A time comes in every athlete’s life where they are going to struggle with a skill or set of skills. That’s just how life is sometimes, we might succeed in many ways but find ourselves falling short in other areas.
When it comes to tumbling there are no shortcuts, no magic drill, or or super-coaches. Good tumblers practice practice practice to obtain the skills they have. Other times we find some people are just naturally gifted and able to learn quicker than others, and this can be frustrating for the majority who have to work over and over and over on a skill before they can complete it to mastery. During our athletes’ time working on tumbling, they might experience what is called a “mental block”.
Mental block: (as defined by Jeff Benson) “Any thought or fear, whether conscious or unconscious, that undermines a skill or skills that an athlete has been able to perform several times to near perfection, in multiple venues and in front of many people.”
Unfortunately there is no way to tell when a mental block will happen, but as coaches and parents we can make sure the athletes are maintaining form and good practice so we can do our best to avoid them in the future.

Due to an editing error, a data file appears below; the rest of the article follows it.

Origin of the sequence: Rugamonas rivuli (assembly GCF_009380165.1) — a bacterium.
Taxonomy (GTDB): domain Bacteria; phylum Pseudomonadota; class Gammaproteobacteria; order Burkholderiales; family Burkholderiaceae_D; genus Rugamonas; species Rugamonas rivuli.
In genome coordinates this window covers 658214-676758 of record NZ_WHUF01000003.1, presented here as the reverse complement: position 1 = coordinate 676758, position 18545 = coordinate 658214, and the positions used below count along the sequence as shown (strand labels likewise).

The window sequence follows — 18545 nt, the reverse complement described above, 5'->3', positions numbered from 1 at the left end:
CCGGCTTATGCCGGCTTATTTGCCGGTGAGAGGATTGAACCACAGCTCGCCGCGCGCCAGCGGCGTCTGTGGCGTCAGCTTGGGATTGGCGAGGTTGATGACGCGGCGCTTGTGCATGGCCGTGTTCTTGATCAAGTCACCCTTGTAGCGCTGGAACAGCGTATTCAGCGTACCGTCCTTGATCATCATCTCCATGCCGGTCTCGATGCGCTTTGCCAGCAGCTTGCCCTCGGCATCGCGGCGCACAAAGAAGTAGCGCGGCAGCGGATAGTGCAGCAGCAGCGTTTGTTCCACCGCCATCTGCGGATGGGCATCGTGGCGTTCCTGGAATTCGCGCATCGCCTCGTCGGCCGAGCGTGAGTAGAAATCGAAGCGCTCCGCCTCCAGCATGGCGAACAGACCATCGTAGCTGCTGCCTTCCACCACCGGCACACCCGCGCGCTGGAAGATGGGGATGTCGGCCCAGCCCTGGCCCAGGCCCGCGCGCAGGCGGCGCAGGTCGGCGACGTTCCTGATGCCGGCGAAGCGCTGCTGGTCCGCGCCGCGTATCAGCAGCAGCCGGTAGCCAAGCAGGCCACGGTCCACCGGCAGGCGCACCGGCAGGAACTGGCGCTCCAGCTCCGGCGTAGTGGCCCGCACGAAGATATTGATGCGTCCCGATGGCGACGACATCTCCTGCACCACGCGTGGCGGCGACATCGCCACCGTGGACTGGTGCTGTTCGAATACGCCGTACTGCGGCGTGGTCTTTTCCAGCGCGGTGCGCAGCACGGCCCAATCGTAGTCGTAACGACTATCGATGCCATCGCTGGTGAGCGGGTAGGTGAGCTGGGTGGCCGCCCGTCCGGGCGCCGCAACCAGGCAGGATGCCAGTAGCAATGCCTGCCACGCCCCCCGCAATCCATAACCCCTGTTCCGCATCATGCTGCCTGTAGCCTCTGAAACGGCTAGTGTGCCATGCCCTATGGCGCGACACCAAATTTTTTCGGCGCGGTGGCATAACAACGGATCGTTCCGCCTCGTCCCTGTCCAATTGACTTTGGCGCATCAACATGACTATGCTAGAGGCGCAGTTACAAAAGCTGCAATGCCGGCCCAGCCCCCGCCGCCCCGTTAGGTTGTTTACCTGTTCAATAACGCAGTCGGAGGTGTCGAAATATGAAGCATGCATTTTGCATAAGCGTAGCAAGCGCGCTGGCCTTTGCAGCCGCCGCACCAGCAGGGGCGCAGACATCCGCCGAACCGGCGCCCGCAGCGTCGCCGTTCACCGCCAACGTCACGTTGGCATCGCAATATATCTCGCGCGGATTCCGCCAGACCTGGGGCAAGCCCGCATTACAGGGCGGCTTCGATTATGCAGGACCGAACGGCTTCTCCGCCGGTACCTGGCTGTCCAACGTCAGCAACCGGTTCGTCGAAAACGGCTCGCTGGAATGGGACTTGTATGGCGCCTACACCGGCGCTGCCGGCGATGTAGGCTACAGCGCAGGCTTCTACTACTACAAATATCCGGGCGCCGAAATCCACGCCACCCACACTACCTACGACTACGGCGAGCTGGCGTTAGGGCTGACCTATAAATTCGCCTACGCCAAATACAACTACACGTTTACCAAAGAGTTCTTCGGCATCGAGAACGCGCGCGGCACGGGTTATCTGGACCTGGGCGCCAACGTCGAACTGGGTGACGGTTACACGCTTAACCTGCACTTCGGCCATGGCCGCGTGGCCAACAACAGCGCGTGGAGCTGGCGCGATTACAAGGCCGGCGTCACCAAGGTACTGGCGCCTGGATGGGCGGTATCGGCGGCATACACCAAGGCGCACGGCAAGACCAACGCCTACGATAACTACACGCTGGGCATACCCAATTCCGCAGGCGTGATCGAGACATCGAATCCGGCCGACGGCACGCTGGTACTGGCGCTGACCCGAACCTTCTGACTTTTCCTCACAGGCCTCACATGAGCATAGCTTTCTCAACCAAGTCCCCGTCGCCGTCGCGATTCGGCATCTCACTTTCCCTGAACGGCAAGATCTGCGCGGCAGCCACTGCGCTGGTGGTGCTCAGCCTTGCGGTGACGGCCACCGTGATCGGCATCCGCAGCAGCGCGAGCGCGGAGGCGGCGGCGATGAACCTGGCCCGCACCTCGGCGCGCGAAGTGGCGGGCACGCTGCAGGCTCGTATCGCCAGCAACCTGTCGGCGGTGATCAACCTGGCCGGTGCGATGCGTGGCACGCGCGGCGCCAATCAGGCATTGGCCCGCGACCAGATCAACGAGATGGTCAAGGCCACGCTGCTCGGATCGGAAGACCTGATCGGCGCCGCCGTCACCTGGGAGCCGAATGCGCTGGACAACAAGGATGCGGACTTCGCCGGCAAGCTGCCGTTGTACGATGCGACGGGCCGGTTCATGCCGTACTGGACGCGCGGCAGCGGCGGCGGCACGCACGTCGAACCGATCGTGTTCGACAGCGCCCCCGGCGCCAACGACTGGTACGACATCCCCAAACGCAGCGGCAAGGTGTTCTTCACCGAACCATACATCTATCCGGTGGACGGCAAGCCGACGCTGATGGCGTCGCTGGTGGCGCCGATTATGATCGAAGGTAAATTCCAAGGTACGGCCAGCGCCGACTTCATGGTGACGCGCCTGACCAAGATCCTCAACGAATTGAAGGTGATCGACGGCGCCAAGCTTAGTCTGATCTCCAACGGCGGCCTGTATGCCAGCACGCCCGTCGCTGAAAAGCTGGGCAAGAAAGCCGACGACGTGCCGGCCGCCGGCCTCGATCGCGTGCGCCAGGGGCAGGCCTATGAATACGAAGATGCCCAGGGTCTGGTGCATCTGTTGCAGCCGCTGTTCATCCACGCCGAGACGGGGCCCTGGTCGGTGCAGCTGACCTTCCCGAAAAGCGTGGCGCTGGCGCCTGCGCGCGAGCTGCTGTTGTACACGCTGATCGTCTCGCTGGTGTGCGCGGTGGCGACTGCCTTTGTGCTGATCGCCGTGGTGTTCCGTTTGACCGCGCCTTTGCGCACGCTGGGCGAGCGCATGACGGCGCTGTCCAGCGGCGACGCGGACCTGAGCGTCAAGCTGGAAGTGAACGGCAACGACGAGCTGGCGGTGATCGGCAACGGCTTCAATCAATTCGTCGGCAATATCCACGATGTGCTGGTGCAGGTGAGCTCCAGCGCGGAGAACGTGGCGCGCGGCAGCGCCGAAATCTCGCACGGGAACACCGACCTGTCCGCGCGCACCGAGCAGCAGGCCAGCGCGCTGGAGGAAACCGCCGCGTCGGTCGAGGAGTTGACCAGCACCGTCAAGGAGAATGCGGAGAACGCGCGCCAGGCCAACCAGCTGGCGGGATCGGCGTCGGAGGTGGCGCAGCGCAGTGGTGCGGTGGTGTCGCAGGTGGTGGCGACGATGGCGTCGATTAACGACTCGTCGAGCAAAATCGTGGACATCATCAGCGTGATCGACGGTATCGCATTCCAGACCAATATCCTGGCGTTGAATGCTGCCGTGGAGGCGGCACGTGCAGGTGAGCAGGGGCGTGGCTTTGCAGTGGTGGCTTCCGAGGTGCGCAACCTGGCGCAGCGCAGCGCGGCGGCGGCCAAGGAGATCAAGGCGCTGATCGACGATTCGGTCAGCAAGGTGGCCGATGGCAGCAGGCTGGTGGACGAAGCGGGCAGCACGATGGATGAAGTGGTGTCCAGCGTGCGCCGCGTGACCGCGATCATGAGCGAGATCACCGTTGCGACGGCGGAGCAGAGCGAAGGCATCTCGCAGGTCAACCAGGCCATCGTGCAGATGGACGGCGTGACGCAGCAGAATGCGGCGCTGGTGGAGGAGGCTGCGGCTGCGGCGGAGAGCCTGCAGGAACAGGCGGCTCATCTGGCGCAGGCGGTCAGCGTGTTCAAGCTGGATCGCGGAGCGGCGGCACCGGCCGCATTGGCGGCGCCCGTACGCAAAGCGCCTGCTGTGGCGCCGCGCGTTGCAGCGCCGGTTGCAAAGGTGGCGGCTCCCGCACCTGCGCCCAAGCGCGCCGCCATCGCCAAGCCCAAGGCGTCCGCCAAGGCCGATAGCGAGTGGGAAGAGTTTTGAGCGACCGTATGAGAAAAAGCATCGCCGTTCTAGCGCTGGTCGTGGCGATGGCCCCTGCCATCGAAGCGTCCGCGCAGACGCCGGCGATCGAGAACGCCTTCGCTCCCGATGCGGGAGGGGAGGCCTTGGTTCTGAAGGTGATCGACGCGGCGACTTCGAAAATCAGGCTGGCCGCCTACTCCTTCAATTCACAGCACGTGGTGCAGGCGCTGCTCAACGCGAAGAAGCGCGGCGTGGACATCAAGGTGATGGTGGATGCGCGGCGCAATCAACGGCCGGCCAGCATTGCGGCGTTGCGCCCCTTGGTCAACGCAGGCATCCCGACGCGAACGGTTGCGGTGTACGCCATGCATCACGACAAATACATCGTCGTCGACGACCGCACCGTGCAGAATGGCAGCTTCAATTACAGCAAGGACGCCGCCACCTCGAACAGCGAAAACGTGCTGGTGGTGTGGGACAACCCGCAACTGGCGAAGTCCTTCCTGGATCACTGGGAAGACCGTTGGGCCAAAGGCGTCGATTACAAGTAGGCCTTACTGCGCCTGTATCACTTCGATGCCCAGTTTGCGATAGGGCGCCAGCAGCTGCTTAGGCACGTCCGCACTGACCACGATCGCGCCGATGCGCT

Tumbling, Gymnastics, Cheerleading
No matter what sport your child is involved in, there will always be those kids who are seen as “gifted, talented or naturals”. These kids seem to achieve skills with little effort, which can be frustrating for athletes and parents to watch. “How are they able to do things so easily?” Although these kids have some natural talent, they are vulnerable because how they have been treated over their time of success. These athletes do not understand what it’s like to struggle. They can’t empathize like another athlete who has been there. These athletes do work hard. They just have not had to suffer through times of their skills plateauing.
When they finally do hit a wall and they have to drill more to achieve skills they start to question their abilities and lose confidence. Since this athletes have been called “talented, gifted, or naturals” their whole life they have high standards for themselves to succeed no matter the challenge.
As coaches and parents, we need to stop using the words “talented, gifted or natural”. I am not saying that we shouldn’t praise our athletes when they succeed but rather compliment them on their hard work – the mental and emotional characteristics that contributed to the achievement.
When we praise their hard work and the time they put in to achieve skills we help them build a healthy mindset. No matter the ability of the child all of our athletes can benefit from this simple adjustment. Praising hard work lets them understand that the hard working athlete is the one that succeeds more often, NOT the talented and gifted ones.
Check back in the next blog for Part 2: Mental Blocks